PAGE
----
The trick dog bank is one of the most fascinating. It is mounted on a green iron stand. One places a penny in the dog’s mouth and touches the lever, then the dog jumps through the hoop, held by a brightly painted clown, and the penny drops into a red iron barrel.

Another clever toy bank is the darktown battery bank. A pitcher is standing up ready to pitch and a coin is placed in his hand. When a lever is pressed the coin goes to the slot in the catcher.

A very original mechanical bank is the eagle and her eaglets. On the pressure of the snake head, in the eagle’s mouth, the eagle spreads her wings, tilts her body, and drops the coin into the nest. Her two eaglets then raise their bodies and open their mouths.

The William Tell bank does just what its name implies. William Tell shoots a coin into the castle behind his son’s head. The Uncle Sam bank is painted in red, white, and blue. Uncle Sam drops his saving into a carpetbag that opens and closes, while his goatee wags in evidence of satisfaction.

The frog bank is painted a bright green with a little frog sitting on the back of a larger frog. The little frog kicks a coin toward the larger frog, which opens his mouth to receive the offering.

The Creed Moor bank consists of a soldier shooting a penny into a tree trunk. The penny is placed on the top of the gun and when the lever is released the penny sails straight into the slot of the tree.

Common banks patterned on large square edifices, such as The Independence Hall entrance, held far more coins. Some of the large banks were just large buildings with the inscription "Savings Bank" above the door. Below was a slot where the coins found sanctuary.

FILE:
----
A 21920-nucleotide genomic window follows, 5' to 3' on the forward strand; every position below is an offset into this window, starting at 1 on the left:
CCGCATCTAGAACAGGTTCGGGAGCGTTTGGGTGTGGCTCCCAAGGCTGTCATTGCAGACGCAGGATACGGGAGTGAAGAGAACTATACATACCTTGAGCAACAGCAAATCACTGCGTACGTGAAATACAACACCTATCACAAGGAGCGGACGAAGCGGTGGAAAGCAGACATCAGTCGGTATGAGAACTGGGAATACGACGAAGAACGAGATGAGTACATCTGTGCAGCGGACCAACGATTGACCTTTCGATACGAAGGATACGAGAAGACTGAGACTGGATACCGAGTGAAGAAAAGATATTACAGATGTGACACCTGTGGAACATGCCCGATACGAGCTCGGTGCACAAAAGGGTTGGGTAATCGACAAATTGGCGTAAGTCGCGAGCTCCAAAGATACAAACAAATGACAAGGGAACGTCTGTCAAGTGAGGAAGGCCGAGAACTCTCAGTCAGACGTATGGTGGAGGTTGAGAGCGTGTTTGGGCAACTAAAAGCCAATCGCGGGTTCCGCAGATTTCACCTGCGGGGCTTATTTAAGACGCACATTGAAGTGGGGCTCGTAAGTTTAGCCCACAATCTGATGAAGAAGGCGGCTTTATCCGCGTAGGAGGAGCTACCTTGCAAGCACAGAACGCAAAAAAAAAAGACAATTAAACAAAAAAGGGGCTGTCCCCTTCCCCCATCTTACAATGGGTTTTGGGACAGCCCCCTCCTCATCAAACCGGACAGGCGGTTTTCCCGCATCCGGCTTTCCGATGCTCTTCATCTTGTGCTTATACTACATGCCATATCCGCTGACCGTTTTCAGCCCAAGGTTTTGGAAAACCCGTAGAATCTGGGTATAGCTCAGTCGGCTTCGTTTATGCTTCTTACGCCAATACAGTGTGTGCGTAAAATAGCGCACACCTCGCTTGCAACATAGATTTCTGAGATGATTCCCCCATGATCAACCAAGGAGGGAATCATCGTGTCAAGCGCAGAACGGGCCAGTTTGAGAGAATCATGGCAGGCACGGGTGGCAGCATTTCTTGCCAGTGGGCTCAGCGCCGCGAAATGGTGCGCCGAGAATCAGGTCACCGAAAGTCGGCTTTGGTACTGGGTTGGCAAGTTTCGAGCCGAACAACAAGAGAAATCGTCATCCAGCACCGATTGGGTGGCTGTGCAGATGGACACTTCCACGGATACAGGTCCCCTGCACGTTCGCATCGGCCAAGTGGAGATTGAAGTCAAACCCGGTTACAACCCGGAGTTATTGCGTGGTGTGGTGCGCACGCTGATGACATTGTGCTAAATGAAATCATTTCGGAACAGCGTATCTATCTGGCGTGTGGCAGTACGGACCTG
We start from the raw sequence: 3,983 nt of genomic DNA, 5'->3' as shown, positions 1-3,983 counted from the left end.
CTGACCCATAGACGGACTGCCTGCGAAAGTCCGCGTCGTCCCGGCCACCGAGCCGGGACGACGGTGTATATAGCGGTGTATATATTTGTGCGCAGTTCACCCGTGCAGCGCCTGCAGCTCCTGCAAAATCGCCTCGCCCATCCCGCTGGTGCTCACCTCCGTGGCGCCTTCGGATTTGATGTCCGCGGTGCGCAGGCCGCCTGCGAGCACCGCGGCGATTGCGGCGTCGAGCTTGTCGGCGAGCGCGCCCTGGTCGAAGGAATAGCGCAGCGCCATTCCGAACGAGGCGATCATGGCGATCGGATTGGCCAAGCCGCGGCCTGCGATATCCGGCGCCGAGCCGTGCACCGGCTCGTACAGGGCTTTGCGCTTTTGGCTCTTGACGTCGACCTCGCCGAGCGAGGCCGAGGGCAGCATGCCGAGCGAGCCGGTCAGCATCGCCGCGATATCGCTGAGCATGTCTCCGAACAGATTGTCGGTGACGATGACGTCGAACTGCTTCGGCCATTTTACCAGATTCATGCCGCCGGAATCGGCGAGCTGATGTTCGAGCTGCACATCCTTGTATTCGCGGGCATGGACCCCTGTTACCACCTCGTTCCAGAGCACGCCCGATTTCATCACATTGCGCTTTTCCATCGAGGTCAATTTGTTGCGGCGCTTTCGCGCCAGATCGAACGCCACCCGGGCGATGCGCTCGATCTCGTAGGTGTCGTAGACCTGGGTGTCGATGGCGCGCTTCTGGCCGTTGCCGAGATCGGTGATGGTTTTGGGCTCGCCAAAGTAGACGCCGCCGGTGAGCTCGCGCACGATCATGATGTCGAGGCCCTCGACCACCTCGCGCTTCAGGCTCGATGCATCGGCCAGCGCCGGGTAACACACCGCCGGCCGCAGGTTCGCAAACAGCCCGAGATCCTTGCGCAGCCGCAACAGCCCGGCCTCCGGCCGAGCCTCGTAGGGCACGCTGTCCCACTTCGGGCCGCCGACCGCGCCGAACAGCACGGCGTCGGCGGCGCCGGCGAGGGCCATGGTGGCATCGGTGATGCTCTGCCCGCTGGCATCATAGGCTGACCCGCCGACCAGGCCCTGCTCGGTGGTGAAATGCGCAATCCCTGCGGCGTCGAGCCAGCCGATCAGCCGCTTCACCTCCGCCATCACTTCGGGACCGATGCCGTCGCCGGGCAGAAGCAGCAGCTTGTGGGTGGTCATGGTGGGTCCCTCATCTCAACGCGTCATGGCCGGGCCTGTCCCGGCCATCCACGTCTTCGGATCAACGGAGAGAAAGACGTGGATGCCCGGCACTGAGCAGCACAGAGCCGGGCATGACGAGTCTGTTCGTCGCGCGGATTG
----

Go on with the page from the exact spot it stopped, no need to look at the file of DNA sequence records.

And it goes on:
After watching one of these toy banks work, one can see what a thrill children must have had in saving their pennies. The children always had a full cent’s worth of fun for every coin deposited. But sometimes those coins didn’t always stay in their places, for as stories often go, deep in the night hardened fathers or older brothers and sisters, crept into the chamber of an innocent child fast asleep, and after much tugging and pulling, finally emptied the cherished toy bank, which stood high upon the shelf, and quietly tiptoed out.

But ordinarily the hoarded pennies must have created quite a stir when Christmas or birthday time came ’round and the glittering pile cascaded from the bank. The eternal problem of "what to buy" then arose.

How pleasant it was to shake the bank and hear the comfortable sound of copper pennies! More real, indeed, than the cold unreality of a bank book, with its unapproachable neat figures that somehow never seemed as real and personal as the entertaining "friend" who not only gave a show for the money but saved the money too!